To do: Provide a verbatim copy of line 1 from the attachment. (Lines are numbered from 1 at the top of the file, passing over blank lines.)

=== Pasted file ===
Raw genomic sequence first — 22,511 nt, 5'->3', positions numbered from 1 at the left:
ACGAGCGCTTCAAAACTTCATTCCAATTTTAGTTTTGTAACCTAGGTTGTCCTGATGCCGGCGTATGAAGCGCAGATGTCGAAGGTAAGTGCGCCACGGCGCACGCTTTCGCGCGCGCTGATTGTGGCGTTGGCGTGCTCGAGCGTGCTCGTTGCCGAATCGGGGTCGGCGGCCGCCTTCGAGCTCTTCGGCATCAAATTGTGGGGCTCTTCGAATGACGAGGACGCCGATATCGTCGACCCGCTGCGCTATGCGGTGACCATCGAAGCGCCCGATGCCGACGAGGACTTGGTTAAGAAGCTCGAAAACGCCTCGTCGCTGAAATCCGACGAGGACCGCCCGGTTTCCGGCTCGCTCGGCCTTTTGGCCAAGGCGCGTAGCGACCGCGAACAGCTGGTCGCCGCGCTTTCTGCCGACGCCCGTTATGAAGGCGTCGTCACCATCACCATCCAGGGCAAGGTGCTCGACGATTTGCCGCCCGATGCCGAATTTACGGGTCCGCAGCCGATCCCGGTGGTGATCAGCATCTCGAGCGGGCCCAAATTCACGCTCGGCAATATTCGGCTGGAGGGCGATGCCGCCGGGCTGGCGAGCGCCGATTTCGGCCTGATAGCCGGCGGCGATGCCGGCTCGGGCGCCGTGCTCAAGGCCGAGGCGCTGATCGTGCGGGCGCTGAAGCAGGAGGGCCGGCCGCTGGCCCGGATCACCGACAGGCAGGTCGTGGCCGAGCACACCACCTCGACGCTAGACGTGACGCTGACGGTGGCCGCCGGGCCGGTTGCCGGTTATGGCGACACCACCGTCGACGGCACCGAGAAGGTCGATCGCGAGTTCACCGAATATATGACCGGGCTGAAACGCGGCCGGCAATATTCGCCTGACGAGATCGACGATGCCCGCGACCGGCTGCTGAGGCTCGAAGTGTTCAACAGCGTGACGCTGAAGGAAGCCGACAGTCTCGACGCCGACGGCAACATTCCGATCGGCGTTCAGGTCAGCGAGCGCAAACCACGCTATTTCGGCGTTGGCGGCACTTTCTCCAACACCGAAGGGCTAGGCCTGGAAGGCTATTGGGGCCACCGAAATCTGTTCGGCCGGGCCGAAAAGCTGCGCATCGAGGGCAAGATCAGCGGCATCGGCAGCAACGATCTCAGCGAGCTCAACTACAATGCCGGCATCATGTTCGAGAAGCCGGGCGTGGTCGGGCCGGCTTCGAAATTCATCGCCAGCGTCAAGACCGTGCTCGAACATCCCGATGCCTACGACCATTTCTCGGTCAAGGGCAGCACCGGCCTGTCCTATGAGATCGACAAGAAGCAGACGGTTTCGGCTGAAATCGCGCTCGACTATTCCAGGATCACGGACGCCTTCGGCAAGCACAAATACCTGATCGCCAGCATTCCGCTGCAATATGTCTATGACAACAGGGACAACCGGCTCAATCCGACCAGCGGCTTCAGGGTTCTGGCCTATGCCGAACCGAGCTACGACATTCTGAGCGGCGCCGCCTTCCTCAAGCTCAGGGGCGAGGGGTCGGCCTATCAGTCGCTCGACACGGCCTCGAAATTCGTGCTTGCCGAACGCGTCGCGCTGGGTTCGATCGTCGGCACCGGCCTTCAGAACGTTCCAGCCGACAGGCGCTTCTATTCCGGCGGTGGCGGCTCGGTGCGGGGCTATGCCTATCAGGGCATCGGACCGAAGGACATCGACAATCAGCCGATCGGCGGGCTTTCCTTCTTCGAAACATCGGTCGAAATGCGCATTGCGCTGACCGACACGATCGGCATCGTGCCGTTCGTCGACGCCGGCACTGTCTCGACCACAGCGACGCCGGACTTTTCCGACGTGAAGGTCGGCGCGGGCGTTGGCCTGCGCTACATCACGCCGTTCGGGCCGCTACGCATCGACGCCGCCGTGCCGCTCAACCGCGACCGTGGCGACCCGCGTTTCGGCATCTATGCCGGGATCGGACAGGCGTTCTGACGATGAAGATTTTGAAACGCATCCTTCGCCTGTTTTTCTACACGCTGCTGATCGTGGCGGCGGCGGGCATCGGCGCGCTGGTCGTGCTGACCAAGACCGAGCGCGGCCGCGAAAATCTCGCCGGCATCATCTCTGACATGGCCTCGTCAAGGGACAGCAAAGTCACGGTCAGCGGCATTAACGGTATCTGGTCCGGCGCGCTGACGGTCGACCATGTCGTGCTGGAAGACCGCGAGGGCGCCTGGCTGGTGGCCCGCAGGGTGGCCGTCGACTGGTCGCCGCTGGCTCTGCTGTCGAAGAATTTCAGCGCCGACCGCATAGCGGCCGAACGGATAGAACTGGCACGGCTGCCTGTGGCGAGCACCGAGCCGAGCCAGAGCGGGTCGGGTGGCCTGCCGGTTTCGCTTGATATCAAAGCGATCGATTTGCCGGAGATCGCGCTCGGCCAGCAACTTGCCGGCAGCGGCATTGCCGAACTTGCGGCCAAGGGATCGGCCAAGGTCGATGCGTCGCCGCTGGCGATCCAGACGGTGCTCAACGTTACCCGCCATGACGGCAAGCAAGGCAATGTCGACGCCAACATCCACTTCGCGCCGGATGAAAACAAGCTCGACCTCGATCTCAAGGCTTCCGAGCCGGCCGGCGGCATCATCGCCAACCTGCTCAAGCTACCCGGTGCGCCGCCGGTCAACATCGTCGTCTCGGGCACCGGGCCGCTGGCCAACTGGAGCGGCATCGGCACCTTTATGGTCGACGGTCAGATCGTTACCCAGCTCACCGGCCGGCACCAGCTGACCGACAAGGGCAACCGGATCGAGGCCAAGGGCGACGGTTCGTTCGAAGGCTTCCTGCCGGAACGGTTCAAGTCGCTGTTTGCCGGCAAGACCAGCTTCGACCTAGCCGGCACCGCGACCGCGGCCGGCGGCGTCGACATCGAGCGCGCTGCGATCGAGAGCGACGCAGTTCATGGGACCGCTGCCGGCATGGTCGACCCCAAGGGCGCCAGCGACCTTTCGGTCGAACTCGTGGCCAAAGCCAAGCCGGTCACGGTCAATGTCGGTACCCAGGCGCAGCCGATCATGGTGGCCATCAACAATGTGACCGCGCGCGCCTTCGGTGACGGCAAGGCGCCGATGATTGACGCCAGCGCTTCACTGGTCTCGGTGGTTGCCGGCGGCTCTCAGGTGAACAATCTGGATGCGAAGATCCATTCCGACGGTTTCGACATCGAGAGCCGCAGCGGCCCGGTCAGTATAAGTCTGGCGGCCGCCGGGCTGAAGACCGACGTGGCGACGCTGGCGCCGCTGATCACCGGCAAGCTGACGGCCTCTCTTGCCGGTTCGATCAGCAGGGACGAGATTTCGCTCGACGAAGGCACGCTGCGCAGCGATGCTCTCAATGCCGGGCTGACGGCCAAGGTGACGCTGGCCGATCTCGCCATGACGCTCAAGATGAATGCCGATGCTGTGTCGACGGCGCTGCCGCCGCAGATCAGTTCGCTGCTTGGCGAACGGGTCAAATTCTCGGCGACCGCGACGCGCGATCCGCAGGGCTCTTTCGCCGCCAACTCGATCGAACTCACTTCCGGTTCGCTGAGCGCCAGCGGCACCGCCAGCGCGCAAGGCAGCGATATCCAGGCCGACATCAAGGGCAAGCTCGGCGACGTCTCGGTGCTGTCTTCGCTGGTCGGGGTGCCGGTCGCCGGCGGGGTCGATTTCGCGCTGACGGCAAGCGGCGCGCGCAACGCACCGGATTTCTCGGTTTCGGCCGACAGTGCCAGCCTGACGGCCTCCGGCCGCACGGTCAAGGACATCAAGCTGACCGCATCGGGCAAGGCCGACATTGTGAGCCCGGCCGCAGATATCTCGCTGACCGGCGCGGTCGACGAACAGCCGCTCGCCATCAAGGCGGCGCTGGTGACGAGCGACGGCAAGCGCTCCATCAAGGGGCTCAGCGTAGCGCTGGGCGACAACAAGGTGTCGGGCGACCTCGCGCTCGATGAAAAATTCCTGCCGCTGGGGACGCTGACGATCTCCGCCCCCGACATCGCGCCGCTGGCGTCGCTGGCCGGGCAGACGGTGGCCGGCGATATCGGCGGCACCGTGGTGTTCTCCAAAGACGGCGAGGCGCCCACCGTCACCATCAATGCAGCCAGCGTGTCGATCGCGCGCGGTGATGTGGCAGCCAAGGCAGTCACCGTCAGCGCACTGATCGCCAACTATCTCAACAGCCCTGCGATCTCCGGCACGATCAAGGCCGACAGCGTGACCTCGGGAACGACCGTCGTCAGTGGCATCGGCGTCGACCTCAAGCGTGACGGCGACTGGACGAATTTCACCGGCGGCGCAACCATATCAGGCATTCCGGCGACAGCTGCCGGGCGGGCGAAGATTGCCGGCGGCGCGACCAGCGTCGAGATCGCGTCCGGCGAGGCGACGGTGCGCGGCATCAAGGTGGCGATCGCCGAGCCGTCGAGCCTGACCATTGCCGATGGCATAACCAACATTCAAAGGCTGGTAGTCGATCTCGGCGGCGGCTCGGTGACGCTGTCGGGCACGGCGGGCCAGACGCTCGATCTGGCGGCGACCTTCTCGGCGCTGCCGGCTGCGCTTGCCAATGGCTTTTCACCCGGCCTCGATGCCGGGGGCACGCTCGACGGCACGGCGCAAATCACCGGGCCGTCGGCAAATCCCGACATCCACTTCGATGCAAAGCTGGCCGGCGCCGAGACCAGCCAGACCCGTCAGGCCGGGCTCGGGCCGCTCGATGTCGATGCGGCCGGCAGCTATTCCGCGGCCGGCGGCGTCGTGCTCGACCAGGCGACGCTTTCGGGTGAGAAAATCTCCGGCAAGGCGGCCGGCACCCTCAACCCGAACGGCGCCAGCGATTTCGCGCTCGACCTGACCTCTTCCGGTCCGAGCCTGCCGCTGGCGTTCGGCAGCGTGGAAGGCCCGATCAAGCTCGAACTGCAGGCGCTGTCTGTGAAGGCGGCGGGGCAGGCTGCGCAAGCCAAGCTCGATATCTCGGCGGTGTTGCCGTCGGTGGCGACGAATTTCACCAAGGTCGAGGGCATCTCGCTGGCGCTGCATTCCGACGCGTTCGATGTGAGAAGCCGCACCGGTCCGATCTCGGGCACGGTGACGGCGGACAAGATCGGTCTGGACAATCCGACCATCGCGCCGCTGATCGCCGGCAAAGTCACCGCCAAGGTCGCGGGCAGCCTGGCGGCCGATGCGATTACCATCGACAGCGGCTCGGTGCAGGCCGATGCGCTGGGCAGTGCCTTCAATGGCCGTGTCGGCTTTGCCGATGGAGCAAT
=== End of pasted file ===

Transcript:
Raw genomic sequence first — 22,511 nt, 5'->3', positions numbered from 1 at the left: